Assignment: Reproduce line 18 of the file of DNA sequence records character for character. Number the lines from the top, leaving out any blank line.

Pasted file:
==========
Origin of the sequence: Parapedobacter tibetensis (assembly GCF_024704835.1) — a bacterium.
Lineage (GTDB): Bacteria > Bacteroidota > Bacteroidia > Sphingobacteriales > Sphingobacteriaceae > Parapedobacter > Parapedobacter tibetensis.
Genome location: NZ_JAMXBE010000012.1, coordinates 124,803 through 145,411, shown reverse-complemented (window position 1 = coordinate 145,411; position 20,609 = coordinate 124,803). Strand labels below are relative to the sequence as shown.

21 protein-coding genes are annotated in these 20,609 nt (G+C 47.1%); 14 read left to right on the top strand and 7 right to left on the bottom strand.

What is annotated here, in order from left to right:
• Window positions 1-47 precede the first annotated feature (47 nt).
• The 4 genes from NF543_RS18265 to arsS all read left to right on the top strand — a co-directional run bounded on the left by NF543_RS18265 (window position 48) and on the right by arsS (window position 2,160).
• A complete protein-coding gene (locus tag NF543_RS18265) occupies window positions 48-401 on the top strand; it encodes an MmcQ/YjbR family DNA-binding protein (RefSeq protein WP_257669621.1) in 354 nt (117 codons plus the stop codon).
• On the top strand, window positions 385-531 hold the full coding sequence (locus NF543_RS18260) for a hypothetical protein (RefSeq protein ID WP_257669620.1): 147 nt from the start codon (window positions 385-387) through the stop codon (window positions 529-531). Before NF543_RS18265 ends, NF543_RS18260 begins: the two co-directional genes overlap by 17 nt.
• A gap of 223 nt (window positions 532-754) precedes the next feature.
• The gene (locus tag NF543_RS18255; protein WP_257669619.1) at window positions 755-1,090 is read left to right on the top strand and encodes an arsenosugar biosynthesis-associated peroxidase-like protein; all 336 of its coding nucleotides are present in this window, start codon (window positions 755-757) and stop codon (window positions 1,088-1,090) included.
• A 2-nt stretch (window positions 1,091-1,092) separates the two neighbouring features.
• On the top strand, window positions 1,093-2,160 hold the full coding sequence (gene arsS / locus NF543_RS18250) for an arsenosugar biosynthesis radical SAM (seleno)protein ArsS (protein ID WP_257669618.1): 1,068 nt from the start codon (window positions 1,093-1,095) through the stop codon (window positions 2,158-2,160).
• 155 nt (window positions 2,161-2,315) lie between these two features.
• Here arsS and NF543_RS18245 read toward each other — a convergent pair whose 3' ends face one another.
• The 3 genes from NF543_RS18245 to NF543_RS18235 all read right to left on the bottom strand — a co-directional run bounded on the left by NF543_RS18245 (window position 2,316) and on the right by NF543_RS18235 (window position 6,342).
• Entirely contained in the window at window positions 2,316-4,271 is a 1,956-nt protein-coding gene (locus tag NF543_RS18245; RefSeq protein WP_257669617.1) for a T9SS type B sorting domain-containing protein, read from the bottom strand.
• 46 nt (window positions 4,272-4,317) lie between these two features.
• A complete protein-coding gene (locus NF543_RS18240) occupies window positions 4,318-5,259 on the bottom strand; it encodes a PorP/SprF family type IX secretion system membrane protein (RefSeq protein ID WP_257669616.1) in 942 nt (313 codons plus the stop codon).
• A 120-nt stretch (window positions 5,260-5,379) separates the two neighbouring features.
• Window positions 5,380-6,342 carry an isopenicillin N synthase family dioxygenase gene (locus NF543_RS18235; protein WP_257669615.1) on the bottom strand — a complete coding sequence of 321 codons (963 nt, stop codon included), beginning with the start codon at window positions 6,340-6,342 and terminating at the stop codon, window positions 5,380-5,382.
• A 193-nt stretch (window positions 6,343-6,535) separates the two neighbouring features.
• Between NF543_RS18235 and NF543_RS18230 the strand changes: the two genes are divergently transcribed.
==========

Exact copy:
• 46 nt (window positions 4,272-4,317) lie between these two features.